Published on May 30th, 2019 | by Nigel Cartner0
Whiskey Myers – O2 Ritz, Manchester – 23rd May 2019 Live Review
Like a band of feared gunslingers armed with their instruments of choice, Whiskey Myers strolled onto the O2 Ritz stage in Manchester with one purpose in mind – to shoot us all down in a blaze of riff-ridden glory.
The aptly named, ‘Die Rockin’, tour began in January, and the Manchester show marked a middle point of the mammoth seven-month excursion that has seen Europe sandwiched between two demanding US legs.
The ‘Magnificent Seven’, comprising of up to four guitarists (inc vocalist) and two drummers showcased their impressive back catalogue of boisterous deep southern rock to a majority older rocker crowd, who were there to support the modern-day pioneers of a style of music made famous from a past era. The band themselves are the quintessential image of the genre: long hair, cowboy hats, long beards, waistcoats, looking more like outlaws than rock stars, although some may argue they are two sides of the same coin.
Cody Cannon is the charismatic front man, and his t-shirt that pictured Willie Nelson emphasised their Texan roots. As soon as the first guitar strings reverberated on opener, ‘Frogman’, those roots were underpinned as the raw and raucous nature of their musicianship, complete with raspy, cutthroat vocals, harked back to a golden age of the country/blues rock genre.
The opening few songs were loud and lively, saturated with blistering whisky ridden craftsmanship born out of the fires of a derelict distillery. ‘Early Morning Shakes’ is one of the personal highlights in this early onslaught. With a nod to Led Zeppelin, there’s an innate swagger to the tune that inspires confidence – the sort of track you play when gearing up for a big moment in life. The added Ted Nugent-esque style solo thrown in mid-way through the track changed the direction to a slower, psychedelic pace, breathing a new dynamic into an already commanding anthem that showcased some phenomenal guitar arrangements from Cody Tate.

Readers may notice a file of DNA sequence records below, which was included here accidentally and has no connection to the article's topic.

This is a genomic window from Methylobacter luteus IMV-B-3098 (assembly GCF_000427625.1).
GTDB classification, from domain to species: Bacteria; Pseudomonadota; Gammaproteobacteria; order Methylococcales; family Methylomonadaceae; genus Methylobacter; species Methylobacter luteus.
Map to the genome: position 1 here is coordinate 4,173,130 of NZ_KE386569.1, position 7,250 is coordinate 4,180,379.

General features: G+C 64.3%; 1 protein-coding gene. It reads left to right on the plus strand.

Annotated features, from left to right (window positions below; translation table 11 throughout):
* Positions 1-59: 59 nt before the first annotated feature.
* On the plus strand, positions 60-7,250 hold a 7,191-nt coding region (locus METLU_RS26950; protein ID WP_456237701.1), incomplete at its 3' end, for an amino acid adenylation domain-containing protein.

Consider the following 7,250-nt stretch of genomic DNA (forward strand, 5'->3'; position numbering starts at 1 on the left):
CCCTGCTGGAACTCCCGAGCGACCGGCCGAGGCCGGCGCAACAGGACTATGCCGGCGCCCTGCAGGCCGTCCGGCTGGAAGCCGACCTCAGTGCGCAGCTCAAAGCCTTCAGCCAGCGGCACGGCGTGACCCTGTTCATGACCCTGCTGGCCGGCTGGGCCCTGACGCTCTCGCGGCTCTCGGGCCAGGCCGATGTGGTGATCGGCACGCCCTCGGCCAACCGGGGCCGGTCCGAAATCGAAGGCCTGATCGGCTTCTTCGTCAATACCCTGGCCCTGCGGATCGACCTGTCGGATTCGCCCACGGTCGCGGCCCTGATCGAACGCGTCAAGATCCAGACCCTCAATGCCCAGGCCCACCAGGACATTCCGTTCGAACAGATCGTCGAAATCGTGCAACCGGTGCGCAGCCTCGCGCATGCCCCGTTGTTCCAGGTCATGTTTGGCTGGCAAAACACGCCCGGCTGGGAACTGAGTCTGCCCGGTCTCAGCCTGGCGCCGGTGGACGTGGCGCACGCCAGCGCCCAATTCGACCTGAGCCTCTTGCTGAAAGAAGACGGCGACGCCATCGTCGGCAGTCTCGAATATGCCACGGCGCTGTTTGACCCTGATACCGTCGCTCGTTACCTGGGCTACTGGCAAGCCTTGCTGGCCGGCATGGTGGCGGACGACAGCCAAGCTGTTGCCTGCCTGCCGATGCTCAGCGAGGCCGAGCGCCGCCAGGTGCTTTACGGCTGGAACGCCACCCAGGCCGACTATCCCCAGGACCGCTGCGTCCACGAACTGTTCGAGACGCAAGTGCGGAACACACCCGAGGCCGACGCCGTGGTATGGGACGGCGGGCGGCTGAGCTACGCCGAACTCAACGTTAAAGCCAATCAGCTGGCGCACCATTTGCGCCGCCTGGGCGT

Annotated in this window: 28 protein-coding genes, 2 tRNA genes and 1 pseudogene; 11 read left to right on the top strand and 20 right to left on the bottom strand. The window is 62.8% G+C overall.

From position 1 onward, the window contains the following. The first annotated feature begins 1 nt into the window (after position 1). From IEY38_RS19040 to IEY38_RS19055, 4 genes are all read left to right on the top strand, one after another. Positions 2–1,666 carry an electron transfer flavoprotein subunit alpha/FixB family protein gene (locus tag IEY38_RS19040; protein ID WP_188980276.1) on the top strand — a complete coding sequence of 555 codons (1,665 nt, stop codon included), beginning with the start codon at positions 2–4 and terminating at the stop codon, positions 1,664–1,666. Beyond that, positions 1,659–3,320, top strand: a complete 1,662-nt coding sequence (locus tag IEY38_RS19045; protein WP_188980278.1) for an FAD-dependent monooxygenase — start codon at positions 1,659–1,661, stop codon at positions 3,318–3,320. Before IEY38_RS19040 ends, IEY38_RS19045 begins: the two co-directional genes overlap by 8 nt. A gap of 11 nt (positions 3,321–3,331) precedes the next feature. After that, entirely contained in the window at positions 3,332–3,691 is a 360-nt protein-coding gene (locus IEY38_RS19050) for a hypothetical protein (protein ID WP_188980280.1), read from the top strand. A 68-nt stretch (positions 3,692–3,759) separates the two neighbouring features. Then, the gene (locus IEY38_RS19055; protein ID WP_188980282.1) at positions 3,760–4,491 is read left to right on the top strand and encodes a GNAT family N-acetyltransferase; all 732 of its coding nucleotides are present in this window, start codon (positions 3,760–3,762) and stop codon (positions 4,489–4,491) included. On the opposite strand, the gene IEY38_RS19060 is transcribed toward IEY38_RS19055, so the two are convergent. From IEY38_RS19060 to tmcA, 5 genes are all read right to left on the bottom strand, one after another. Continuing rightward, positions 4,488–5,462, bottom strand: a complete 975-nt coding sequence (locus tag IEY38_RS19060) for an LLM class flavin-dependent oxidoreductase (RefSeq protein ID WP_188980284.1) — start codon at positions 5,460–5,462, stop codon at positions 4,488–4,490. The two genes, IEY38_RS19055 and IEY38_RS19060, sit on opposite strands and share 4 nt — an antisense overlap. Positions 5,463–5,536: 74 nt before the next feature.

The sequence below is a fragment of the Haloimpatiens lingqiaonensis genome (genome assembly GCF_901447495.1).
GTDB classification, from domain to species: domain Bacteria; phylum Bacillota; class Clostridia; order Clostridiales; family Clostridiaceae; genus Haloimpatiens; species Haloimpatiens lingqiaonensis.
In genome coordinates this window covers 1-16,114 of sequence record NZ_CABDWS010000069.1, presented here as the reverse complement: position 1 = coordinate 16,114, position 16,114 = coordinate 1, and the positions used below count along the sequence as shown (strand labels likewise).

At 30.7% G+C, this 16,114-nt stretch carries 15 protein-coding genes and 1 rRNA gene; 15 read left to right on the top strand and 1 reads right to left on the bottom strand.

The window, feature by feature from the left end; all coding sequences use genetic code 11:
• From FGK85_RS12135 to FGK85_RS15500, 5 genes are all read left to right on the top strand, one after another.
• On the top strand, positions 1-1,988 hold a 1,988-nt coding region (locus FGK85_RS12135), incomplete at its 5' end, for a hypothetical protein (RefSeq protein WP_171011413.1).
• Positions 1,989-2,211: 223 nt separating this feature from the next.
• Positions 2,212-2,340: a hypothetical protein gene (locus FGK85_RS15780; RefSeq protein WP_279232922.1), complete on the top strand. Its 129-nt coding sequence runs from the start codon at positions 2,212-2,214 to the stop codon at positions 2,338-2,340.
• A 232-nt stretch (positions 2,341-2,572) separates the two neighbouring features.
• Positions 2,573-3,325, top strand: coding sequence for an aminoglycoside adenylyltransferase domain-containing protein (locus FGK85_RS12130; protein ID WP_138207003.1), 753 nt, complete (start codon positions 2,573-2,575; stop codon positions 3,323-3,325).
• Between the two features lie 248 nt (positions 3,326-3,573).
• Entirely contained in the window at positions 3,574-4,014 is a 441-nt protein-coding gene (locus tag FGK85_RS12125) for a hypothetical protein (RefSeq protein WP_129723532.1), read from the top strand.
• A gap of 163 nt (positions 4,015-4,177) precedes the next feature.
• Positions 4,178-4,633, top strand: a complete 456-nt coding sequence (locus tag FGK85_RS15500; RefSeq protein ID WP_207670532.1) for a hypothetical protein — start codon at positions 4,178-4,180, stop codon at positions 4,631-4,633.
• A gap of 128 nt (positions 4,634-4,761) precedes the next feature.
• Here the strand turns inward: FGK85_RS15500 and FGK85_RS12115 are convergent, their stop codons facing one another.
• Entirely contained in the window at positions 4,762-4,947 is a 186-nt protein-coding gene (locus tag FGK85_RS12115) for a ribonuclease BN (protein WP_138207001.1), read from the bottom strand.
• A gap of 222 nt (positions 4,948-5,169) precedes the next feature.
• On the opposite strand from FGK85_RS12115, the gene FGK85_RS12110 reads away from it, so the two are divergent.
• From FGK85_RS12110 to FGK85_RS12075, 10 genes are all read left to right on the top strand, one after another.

The songs continued to impress and dazzle in the same merciless vein, with the well-known, ‘Headstone’ serving to impress the appreciative crowd. These heavier tracks were interspersed with slower ballads from time to time to give the audience a respite from the slab of avant-garde rock thrust upon them. There’s no secret formula to Whiskey Myers’ Texan groove. They switch between the hard-hitting, foot stomping, riff-tastic concoctions, similar to the likes of Lynyrd Skynyrd or ZZ Top, and then move to the softer, poignant southern inspired ballads that tug at the heart strings. ‘Ballad of a Southern Man’ and ‘Stone’ epitomised this wistful, bourbon-drenched southern charm and finesse that could serenade the most guarded of individuals into a well of vulnerability.
As the show moved towards its crescendo, we were treated to stalwart renditions of ‘How Far’ and ‘Home’, where the guitar on the latter growled like a car engine revving into overdrive, leading to one of the two drummers launching himself to the front of the stage, dancing like an out of control hoedown was taking place whilst battering a cowbell. We always need more cow bell. All this roared towards a fitting finale that culminated with an exceptionally delivered cover of Neil Young’s timeless hit, ‘Rockin in the Free World’, which was made all the better by the crowd belting back the lyrics, like they had done on many songs throughout the gig.
The near two-hour show was one of the most compelling performances I’d see in this American born genre. Songs relentlessly followed on from one another like precision bombs hitting their mark. The set was jam-packed with exceptional riffs that could serve as a lesson to any aspiring guitarist, but when all the instruments were played in swashbuckling harmony, it sounded irresistible, especially on new song, ‘Bitch’ (I think this was the name), showing just how accomplished Whiskey Myers are as a set of musicians. This is one band you need to check out, either through their impressive back catalogue or through one of their spirited and ballsy performances.